Feature Article - January/February 2002
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Pool Your Resources

Aquatics programming ideas to help keep your facility floating

By Mitch Martin

Youth is wasted on poor programming

Aquatics programs across the country are constantly trying to reach out to the future of swimming pools and waterparks: the young swimmer. In particular, in recent years, there has been an effort to make swimming more accepted to the youth in older, urban areas.

The City of Austin's Parks and Recreation Department in Austin, Texas, has long been known for its famous aquatics facility, Barton Springs Pool. Naturally 69 degrees year round and lined with pecan trees, the spring pumps 27-million gallons of water a day. The pool is a national attraction, and not just because it's the place Robert Redford purportedly learned to swim.

Perhaps as unique is the programming the parks department employees use to reach out to the young. The Austin parks department doesn't use software to manage the programming for its numerous facilities and about 750 staff members, instead creating the entire pool calendar by hand. However, that doesn't mean the programming lacks innovation. Aquatics Manager Farhad Madani feels that by consistently meeting with neighborhood associations and surveys, his staff is quite responsive to the unique needs of the urban community.

Northside Family Aquatic Center in Wheaton, Ill.

"Part of our mission is simply to provide a lot to do, either in or out of the pool, to keep teenagers and young people off the streets," Madani says.

The Austin parks department implements two particularly unique aquatic programs to reach out to youths (and their families).

One is a water safety day run with local primary schools. It is designed to reach out to schoolchildren, particularly in urban areas where parents tend not to register their children for swim lessons.

Partnering with another parks department group, the aquatics staff brings about 300 to 400 kids on a single day to parks department facilities for loosely structured aquatics-related activities both in and out of the water. For example, an instructor might involve the children in a water-balloon game that also teaches a lesson in swimming fundamentals.

"Basically swimming is not seen as cool or fun, and this program introduces them to the fact that it really is," Madani says. "About 20 to 30 percent of the kids who participate in this end up taking swimming lessons from us."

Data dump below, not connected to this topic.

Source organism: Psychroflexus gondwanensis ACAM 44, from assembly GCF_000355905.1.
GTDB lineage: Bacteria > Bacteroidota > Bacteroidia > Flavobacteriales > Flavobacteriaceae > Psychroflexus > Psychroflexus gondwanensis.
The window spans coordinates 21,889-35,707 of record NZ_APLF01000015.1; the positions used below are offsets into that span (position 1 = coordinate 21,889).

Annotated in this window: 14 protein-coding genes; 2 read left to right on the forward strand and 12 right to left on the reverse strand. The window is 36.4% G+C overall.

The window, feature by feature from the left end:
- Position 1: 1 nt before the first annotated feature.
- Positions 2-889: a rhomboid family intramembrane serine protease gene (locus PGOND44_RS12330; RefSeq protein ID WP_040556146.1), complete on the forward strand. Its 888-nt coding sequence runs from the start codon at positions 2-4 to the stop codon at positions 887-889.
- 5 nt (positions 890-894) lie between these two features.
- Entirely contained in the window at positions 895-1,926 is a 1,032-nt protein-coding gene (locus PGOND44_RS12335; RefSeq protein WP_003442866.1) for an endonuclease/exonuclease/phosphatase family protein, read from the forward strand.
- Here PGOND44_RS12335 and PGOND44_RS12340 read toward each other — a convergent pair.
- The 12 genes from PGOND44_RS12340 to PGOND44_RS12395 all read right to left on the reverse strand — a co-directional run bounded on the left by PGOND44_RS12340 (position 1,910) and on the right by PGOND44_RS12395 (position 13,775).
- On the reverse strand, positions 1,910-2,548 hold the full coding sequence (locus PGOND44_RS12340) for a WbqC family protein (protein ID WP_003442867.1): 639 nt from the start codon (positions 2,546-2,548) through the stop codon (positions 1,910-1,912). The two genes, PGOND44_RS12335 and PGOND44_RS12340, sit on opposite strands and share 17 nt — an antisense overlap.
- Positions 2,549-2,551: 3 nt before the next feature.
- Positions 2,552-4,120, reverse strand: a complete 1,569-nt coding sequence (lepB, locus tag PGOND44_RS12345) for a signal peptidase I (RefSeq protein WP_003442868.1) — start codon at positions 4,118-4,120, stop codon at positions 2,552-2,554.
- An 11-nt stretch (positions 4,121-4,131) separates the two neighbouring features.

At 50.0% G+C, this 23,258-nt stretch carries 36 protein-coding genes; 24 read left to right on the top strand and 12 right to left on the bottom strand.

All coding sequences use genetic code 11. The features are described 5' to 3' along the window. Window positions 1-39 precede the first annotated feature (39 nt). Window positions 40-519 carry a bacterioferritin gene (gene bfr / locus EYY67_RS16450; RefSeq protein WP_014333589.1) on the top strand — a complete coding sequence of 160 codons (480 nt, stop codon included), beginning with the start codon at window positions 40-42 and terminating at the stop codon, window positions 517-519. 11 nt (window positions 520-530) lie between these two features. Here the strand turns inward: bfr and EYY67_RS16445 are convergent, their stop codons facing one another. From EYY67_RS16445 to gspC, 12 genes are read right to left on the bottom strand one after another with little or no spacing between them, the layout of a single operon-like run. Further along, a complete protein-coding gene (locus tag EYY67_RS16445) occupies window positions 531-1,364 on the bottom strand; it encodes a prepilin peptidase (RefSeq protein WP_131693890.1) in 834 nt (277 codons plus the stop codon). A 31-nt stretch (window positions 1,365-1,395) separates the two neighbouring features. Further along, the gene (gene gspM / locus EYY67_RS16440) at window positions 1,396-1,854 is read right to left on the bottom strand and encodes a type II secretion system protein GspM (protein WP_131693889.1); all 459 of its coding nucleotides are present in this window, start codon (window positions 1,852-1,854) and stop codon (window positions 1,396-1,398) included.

Madani says one key to the program is partnering with another parks department program that already has contact and skill with the nonswimmers. The Get Real (Recreation, Education, Activity, Leadership) Roving Leader program began in 1997 to reach out to kids not served by the parks department.

"[Get Real staffers] will work with the kids, particularly with land-based activities, and they just know how to play with the kids and get them involved in something new," Madani says.

Another successful program the Austin parks department has implemented is called Splash Party Movie Nights. It's basically a dive-in movie. Especially popular during hot Texas summer nights, the program puts a large movie screen up at the end of the city's Deep Eddy Pool, and then entire families watch the movie from the flotation devices of their choice.

The parks department charges just enough to pay for maintenance and the cost of the movie: $2 for adults, $1 for teens and 50 cents for children under the age of 11. In 2001, the city showed everything from near first-run fair like "Remember the Titans" to classics like "Old Yeller."

The program has drawn as many as 1,500 people at night.

"It's extremely popular as a way for a family to cool off and have fun and all for a price most people can afford," Madani says. "It's not a money maker for us, but it gets people interested, and it provides a service."